Tono is frustrated. While the other Dachshunds get delicate meals, he gets raw meat. While the others are picked up and carried and loved on by the people (known as “the Legs”), he is never praised or petted, and spends a lot of time in trouble.
But Tono feels blessed in one way: he, unlike the others, has seen the Great Dog. Once he spotted Dog in a pond’s reflection, and once—much more clearly—in something the Legs called a “mirror.”
Can Tono rise above the Legs’ apparent preference for the other Dachshunds, or will be forever be ashamed?
Well worth reading
I’d seen the Disney film adaptation (staring Dean Jones and Suzanne Pleshette) about a dozen times, but until recently I had no idea that the 1966 film was based on Gladys Bronwyn Stern’s short novel The Ugly Dachshund.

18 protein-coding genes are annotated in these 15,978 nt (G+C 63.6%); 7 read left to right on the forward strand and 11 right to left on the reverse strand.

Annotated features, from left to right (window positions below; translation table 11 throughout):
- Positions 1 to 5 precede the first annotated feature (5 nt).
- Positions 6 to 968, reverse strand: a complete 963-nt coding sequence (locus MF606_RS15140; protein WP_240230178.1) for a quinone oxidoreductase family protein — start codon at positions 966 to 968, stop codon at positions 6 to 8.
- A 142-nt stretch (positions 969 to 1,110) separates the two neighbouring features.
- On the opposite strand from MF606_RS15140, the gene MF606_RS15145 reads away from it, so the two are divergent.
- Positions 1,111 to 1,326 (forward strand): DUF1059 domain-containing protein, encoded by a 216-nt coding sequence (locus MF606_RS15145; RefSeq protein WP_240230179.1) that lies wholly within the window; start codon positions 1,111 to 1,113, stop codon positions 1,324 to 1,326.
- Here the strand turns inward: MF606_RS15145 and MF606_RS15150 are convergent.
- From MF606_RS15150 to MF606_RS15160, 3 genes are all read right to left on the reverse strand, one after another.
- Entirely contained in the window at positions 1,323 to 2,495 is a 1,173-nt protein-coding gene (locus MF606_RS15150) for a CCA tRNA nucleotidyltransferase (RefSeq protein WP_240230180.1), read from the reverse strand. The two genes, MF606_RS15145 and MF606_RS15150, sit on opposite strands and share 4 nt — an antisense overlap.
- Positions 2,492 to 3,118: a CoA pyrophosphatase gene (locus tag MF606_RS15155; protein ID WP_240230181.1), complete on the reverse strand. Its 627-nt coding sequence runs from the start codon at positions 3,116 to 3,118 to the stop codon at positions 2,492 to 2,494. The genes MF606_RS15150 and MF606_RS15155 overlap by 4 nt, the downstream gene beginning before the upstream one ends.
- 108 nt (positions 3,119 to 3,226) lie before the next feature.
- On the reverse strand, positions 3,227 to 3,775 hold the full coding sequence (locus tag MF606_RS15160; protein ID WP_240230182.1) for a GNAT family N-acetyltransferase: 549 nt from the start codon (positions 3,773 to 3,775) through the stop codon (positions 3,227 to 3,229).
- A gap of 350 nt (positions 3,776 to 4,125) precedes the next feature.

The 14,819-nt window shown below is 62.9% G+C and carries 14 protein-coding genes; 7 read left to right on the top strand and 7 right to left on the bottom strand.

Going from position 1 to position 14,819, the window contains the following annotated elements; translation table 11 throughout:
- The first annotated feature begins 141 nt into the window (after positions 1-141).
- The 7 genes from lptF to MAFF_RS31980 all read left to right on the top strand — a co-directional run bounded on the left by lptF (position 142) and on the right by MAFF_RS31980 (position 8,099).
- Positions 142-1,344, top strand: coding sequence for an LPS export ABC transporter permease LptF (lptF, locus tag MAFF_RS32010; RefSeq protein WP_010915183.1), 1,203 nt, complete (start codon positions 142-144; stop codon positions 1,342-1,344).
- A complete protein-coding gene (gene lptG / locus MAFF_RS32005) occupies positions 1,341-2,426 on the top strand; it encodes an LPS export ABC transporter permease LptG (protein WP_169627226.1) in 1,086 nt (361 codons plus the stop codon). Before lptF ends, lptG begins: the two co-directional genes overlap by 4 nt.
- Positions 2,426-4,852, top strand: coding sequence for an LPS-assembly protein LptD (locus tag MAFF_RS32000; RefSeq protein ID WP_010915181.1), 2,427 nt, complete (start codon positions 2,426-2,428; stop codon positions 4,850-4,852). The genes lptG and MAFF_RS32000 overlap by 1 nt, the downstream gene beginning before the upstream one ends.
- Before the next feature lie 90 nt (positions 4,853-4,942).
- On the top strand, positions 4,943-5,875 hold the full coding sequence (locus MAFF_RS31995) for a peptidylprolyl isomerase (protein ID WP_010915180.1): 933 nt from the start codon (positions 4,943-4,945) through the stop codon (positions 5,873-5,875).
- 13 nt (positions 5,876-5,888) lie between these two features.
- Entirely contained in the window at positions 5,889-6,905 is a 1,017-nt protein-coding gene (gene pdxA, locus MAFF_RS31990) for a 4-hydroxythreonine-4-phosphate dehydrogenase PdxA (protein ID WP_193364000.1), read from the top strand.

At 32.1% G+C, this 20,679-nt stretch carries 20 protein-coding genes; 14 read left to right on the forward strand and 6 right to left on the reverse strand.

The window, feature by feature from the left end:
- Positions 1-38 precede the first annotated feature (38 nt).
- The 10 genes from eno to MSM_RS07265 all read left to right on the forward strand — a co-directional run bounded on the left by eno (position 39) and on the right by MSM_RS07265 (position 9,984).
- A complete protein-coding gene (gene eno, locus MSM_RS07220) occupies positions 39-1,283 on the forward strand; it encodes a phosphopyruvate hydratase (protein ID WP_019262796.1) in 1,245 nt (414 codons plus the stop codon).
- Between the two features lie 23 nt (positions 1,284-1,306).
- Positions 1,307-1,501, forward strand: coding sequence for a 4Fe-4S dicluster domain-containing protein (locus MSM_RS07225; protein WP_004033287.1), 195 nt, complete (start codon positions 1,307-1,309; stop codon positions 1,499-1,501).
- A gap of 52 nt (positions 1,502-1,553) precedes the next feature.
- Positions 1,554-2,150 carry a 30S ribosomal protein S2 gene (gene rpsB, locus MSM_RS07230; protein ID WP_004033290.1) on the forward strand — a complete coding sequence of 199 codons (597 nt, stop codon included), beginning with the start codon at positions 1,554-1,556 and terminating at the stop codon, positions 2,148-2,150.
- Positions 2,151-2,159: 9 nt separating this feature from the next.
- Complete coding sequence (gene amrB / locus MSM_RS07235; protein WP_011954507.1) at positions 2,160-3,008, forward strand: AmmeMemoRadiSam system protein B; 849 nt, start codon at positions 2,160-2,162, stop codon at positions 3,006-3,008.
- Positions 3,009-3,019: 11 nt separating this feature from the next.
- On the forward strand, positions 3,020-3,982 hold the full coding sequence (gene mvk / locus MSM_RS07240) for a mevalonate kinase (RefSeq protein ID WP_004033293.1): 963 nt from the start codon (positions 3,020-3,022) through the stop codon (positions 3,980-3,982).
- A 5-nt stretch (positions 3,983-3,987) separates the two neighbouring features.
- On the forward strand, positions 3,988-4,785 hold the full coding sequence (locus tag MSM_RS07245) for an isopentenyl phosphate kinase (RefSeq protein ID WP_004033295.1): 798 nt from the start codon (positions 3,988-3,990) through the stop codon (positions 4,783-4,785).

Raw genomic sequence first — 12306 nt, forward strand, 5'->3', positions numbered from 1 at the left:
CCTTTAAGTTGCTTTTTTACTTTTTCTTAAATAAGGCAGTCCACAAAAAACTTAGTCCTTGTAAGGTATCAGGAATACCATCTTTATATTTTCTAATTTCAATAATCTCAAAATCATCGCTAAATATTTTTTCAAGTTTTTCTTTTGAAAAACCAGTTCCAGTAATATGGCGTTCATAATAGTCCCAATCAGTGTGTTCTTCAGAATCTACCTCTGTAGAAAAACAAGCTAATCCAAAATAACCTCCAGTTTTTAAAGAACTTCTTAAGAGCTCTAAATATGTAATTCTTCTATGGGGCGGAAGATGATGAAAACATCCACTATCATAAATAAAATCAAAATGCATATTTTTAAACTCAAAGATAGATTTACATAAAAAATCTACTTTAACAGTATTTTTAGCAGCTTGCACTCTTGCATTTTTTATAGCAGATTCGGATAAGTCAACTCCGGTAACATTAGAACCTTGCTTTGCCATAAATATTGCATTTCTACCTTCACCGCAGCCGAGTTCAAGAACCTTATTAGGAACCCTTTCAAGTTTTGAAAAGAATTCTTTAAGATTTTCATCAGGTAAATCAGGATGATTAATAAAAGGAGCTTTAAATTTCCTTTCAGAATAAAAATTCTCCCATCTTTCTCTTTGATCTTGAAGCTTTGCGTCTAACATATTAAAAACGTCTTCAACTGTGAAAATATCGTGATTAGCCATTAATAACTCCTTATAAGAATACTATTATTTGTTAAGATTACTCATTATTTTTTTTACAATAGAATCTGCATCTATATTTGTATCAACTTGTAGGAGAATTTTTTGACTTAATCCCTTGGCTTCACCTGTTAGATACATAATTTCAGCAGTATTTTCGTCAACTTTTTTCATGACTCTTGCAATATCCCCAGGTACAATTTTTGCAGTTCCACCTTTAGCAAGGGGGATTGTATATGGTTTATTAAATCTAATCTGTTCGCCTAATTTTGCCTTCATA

The film incorporates more of the humor and slapstick situations that would happen around a Great Dane who thinks he’s a Dachshund, but Stern’s novel reads almost like a fable.
Tono does not understand who he truly is, and so spends a great deal of his time trying to be what he thinks he should be. He feels like his owners love him less because he’s not a good Dachshund.
It is only by going on some adventures, as well as meeting a wizened Griffon named Voltaire, that Tono begins to wonder if he might perhaps be more than he thought.
There’s just enough zany situations, perfectly-described animal personalities—the Dachshunds in the book behave just like Dachshunds in real life—and lots of little “moral” nuggets to make The Ugly Dachshund a great read at any age. Highly recommended!